Read our blog to get the lowdown from our experts and go behind the scenes at Royal Museums Greenwich.
Photograph from the Admiralty Compass Observatory Collection (ACO) ACO/S&T/16/4
Discover records relating to the Women’s Royal Naval Service in this new Caird Library and Archive display, February - June 2018.
The East Indiaman 'Princess Royal' (BHC3564)
James Creassy’s journal (Item ID: JOD/304) is over 300 pages long and written in perfectly legible handwriting – a rare find for material from 1777! He does not say why he is travelling to Bengal, but records in detail the entertaining, dramatic and sometimes rather distressing events that take place during the journey.
Inuit spearfishing for salmon.
For February’s item of the month I have chosen JOD/133 a logbook written by T.F. Miller, the gunner on the whaling ship ‘Erik’ which records a voyage undertaken in 1876 from Dundee to the Davis Strait and Baffin Bay between Canada and Greenland.
What does a recent auction of a piece of a flag flown on HMS Victory have in common with this recently catalogued Dobbie collection?
Photograph of Lecky (LKY/1/3)
The spine labels of The King’s Ships, by H. S. Lecky show that ships from ABOUKIR to JUPITER are included in these volumes, the title page states that this is a six-volume work, and the introduction explains that they contain a ‘history of all those ships which are in the Naval service of the Empire’. So where are the last three volumes?
Kent's archives contain details of many aspects of the county's maritime history including shipwrecks, salvage, smuggling and piracy.
The title page of the Fragments of Voyages and Travels Volume 3, Second series (RMG ID: PBE0288)
The rare book collection at the Caird Library holds numerous delights. One of our readers requested this book and it particularly caught my eye as it is written by an officer who began service in the Royal Navy as a young lad in the 1800s.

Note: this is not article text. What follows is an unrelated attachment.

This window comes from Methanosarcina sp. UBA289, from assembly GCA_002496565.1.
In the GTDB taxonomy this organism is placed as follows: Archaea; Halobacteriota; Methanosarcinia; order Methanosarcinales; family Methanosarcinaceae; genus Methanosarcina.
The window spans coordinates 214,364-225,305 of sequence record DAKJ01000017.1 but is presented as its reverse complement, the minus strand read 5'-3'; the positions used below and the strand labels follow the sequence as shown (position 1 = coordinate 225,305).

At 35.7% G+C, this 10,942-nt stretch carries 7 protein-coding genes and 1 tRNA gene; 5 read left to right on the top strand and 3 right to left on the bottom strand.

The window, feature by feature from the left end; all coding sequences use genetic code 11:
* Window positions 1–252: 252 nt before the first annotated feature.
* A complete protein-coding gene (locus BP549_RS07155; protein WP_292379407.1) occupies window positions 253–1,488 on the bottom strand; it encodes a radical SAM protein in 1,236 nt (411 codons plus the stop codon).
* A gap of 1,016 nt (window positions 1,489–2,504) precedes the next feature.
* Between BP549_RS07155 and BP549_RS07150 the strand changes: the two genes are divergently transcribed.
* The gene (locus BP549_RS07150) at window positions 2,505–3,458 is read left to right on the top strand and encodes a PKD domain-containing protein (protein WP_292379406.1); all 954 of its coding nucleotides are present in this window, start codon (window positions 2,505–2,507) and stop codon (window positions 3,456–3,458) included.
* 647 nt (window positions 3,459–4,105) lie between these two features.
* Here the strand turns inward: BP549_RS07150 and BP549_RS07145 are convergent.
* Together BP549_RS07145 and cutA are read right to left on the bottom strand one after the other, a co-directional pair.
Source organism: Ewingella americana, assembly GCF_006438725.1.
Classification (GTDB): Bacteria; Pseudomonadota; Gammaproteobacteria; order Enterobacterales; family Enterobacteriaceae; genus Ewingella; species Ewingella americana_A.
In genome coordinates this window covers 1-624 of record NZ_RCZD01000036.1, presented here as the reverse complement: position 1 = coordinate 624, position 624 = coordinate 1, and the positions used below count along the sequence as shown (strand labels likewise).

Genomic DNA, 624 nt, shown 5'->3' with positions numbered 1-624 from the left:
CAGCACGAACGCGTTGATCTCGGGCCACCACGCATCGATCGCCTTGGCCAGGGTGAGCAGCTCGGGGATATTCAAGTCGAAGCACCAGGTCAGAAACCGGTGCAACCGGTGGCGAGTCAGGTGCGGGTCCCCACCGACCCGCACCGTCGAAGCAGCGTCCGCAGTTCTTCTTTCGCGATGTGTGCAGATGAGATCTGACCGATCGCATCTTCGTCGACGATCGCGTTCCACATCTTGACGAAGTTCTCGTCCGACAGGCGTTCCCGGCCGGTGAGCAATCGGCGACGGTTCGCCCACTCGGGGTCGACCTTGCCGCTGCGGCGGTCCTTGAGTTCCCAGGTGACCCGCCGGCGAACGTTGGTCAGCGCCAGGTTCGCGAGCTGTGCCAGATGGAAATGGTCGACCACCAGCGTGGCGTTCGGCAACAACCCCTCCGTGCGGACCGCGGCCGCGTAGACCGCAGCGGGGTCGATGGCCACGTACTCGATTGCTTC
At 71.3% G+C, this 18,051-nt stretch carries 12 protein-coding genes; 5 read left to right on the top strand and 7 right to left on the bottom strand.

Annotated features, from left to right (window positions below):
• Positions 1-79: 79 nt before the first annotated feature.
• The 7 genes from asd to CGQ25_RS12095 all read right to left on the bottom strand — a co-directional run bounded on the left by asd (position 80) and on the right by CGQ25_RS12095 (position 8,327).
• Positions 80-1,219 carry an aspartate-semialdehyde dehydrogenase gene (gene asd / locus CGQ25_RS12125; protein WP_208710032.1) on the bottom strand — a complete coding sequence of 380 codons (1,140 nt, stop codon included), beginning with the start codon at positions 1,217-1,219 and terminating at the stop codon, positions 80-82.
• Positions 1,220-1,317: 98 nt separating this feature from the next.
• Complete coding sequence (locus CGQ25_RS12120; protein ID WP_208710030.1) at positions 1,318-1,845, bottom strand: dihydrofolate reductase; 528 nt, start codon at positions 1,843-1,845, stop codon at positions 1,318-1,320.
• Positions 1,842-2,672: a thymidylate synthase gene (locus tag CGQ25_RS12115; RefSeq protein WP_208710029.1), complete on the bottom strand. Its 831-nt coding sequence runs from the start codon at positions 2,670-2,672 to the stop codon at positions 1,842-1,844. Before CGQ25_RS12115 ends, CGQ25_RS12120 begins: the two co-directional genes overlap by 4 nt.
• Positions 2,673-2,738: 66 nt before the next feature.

Sinking of the Lancastria, 17 June 1940 (BHC0673)
Contrary to popular belief, the Titanic disaster of 1912 was not Britain’s greatest loss of life at sea. The Lancastria disaster of 1940 is the most catastrophic loss recorded, see our following story of the event.
Winsome Mary Kemp (nee Bull), Assistant Principle, First World War Scrapbook (WRN/14)
One of my favourite things about being an Archives Assistant is that I am able to rummage around in the uncatalogued collections and rediscover items which were acquired for a specific and important reason or event, but have since lost prominence. With the centenary of the formation of the Women’s Royal Naval Service falling this year, I felt it was time some of our uncatalogued Wrens material received some attention!
The 'Dreadnought' off Greenwich
We’re very pleased to announce the launch of the Dreadnought Seamen’s Hospital online resource. As part of a collaborative project, a team of e-volunteers have generously devoted their spare time to transcribing details from records held at the National Maritime Museum. The Dreadnought Seamen's Hospital Admissions and Discharges, 1826-1930 can now be searched and viewed on the Ancestry family history website.